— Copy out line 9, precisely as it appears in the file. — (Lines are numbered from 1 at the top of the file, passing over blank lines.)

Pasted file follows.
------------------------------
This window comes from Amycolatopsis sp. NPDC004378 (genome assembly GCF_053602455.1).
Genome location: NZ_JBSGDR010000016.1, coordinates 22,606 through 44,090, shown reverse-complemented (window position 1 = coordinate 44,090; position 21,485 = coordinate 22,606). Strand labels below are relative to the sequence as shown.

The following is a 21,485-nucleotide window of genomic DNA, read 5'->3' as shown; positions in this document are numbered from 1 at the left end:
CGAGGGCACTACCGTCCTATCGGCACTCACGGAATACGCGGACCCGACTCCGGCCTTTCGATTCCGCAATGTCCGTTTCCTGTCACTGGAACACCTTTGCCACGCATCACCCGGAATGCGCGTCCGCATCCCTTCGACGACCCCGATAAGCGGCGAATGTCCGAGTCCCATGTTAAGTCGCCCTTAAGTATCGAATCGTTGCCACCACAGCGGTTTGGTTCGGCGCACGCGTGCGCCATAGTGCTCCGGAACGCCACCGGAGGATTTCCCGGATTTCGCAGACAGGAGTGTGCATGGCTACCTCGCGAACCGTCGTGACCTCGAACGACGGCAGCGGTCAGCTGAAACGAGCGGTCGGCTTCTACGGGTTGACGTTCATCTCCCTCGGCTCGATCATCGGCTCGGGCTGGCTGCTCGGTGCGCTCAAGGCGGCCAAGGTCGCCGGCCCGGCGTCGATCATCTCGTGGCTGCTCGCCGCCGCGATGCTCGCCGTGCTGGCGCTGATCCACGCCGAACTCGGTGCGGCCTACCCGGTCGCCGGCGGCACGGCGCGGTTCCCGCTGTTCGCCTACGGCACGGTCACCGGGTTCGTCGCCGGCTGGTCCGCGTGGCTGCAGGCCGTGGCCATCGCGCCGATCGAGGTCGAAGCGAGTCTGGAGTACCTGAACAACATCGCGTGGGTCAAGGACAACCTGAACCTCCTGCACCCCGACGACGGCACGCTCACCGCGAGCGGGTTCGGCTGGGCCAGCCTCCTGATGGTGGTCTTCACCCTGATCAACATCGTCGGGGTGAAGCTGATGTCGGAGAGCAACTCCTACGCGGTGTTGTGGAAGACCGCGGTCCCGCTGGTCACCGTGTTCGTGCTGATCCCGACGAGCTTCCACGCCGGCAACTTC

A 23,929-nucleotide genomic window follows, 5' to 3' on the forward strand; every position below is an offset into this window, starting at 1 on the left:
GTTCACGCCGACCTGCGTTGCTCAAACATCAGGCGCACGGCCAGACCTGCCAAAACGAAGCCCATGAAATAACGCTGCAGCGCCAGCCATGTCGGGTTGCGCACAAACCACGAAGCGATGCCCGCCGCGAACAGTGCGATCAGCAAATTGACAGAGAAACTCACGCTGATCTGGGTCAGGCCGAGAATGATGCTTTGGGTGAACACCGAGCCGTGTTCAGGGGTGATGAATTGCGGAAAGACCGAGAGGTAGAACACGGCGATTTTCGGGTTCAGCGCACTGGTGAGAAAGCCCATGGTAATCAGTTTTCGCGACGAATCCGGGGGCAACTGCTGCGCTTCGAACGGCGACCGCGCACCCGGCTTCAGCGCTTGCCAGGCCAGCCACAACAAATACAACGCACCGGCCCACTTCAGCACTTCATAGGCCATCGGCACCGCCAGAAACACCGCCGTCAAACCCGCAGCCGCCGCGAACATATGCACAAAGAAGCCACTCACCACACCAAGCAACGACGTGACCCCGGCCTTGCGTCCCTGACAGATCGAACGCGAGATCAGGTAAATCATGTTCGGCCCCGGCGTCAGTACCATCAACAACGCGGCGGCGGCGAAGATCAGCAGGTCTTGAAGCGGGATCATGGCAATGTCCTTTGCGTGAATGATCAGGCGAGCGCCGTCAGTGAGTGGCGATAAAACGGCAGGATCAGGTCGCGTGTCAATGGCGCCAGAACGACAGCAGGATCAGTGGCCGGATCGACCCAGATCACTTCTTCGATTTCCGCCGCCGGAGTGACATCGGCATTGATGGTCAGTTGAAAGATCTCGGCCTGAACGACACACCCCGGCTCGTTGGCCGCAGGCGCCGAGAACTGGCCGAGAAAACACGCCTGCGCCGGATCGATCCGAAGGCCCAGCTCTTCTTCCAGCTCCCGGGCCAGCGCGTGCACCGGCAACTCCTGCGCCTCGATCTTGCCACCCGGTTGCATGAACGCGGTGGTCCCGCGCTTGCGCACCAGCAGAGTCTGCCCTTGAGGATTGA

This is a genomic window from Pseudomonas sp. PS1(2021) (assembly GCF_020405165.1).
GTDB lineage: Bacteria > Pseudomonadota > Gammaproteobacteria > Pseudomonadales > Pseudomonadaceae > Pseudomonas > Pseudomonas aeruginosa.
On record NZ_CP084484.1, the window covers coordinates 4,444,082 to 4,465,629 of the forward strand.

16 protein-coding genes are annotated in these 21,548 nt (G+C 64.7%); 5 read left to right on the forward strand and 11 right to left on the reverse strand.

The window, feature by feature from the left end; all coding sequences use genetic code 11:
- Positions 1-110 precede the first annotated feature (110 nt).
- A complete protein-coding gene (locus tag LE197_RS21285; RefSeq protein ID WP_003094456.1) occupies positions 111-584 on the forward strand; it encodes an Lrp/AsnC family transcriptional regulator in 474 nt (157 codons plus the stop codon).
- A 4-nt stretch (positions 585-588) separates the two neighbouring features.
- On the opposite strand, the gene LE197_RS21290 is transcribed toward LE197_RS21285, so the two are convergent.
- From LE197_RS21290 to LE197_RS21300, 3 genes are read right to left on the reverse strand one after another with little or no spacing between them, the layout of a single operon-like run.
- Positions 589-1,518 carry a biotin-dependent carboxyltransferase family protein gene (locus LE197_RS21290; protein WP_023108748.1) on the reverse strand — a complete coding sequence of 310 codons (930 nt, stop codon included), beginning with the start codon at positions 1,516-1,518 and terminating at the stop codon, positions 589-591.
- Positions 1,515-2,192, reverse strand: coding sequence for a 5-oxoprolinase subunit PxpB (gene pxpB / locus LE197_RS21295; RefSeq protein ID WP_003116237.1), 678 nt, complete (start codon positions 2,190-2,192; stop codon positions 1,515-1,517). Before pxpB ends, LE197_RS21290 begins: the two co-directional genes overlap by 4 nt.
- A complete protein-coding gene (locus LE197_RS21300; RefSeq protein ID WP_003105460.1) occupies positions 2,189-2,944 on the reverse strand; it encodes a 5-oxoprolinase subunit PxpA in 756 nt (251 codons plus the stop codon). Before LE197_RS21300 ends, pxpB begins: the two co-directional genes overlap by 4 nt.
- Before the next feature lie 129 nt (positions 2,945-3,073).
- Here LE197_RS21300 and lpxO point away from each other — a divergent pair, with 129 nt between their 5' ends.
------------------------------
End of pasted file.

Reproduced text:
On record NZ_CP084484.1, the window covers coordinates 4,444,082 to 4,465,629 of the forward strand.